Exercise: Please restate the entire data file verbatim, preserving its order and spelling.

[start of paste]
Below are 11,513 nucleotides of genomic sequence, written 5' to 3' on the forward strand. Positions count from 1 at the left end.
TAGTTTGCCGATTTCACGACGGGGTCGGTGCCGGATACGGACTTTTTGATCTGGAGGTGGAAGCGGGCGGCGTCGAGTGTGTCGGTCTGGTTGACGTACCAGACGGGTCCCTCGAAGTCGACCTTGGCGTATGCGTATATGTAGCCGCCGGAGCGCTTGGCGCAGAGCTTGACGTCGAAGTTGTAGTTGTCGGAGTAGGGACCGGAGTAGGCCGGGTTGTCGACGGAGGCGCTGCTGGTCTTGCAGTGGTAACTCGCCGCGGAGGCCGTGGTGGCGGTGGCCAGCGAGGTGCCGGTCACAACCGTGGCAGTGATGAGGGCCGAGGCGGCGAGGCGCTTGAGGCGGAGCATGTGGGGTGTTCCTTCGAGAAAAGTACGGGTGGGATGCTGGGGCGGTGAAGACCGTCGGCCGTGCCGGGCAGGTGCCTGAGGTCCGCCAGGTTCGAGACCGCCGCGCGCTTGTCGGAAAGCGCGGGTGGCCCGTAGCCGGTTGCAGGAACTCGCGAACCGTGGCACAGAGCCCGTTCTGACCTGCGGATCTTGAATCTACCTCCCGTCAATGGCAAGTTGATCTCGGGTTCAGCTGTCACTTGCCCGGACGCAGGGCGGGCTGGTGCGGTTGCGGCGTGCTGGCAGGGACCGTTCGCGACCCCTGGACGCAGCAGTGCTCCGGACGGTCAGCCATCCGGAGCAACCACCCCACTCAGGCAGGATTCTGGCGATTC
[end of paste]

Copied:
Below are 11,513 nucleotides of genomic sequence, written 5' to 3' on the forward strand. Positions count from 1 at the left end.
TAGTTTGCCGATTTCACGACGGGGTCGGTGCCGGATACGGACTTTTTGATCTGGAGGTGGAAGCGGGCGGCGTCGAGTGTGTCGGTCTGGTTGACGTACCAGACGGGTCCCTCGAAGTCGACCTTGGCGTATGCGTATATGTAGCCGCCGGAGCGCTTGGCGCAGAGCTTGACGTCGAAGTTGTAGTTGTCGGAGTAGGGACCGGAGTAGGCCGGGTTGTCGACGGAGGCGCTGCTGGTCTTGCAGTGGTAACTCGCCGCGGAGGCCGTGGTGGCGGTGGCCAGCGAGGTGCCGGTCACAACCGTGGCAGTGATGAGGGCCGAGGCGGCGAGGCGCTTGAGGCGGAGCATGTGGGGTGTTCCTTCGAGAAAAGTACGGGTGGGATGCTGGGGCGGTGAAGACCGTCGGCCGTGCCGGGCAGGTGCCTGAGGTCCGCCAGGTTCGAGACCGCCGCGCGCTTGTCGGAAAGCGCGGGTGGCCCGTAGCCGGTTGCAGGAACTCGCGAACCGTGGCACAGAGCCCGTTCTGACCTGCGGATCTTGAATCTACCTCCCGTCAATGGCAAGTTGATCTCGGGTTCAGCTGTCACTTGCCCGGACGCAGGGCGGGCTGGTGCGGTTGCGGCGTGCTGGCAGGGACCGTTCGCGACCCCTGGACGCAGCAGTGCTCCGGACGGTCAGCCATCCGGAGCAACCACCCCACTCAGGCAGGATTCTGGCGATTC